Last weekend, when Europe announced that to bail out Cypriot banks, there would be a sizable one-off tax on all bank depositors, there was worry about bank runs elsewhere in Europe. Would depositors in Greece, Italy, and Spain start lining up to (further) move their assets into banks in more stable countries, for fear of a similar fate down the line?
So far that part of the story hasn't borne out. There are good reasons to think that mechanistically, Cyprus is a one-off. Other Eurozone countries don't have such gigantic banking sectors relative to GDP. And the notion that Cyprus is a haven for offshore Russian money is well understood.
But what is a real precedent here is Cyprus getting a tough deal because Angela Merkel is in a re-election fight, and playing tough with Cyprus is politically popular. Her coalition partners and opposition parties have made a big deal of not giving Cyprus a blank check.
So Cypriots are told: Tax your depositors or the ECB will let your banks collapse on Tuesday because of German politics.
And this is explosive.
The above picture is of supporters of Greece's Golden Dawn Party (which is basically a Neo-Nazi party) protesting in front of the German embassy in Athens last night, due to the treatment of Cyprus. The leftist Alexis Tsipras has also been making hay over the treatment of Cyprus, and is doing well in the polls, so this is a common point of agreement for the extreme right and the extreme left. The middle ground New Democracy party — the party with which the rest of Europe prefers to play ball — can only get squeezed.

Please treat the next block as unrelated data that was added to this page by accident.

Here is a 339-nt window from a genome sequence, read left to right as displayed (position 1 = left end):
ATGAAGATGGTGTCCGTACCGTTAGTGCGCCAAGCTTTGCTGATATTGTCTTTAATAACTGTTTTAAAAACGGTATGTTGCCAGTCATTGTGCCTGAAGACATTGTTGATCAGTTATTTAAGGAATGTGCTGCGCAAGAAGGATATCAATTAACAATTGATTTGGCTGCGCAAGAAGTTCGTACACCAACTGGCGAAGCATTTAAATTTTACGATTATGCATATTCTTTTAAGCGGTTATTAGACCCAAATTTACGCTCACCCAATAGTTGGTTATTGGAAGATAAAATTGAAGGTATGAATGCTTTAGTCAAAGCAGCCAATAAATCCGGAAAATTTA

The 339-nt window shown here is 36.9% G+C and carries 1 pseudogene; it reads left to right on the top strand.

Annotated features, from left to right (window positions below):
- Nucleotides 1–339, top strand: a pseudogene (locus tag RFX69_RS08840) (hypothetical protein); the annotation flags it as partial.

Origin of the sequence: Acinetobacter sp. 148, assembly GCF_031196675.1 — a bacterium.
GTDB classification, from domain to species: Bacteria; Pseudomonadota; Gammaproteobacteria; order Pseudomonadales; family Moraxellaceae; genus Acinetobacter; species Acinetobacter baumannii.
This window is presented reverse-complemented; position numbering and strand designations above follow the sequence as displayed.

Meanwhile, Italy faces the risk of another election sometime in the next few months. One of the most salient issues in the February election was the notion that the existing Mario Monti government was just a puppet for Germany and Brussels. Now imagine if elections are held tomorrow against the Cyprus backdrop. The parties that are simpatico with Brussels wouldn't do better.
With the ECB at the ready, there are good arguments that financial contagion will be limited regardless of what happens with Cyprus (if it takes the deal, if it goes bust, if it leaves the Eurozone, etc.). But with the economy going to garbage all over the place, this is a big shot in the arm to politicians and parties that are not going to be so friendly towards the status quo.
More From Business Insider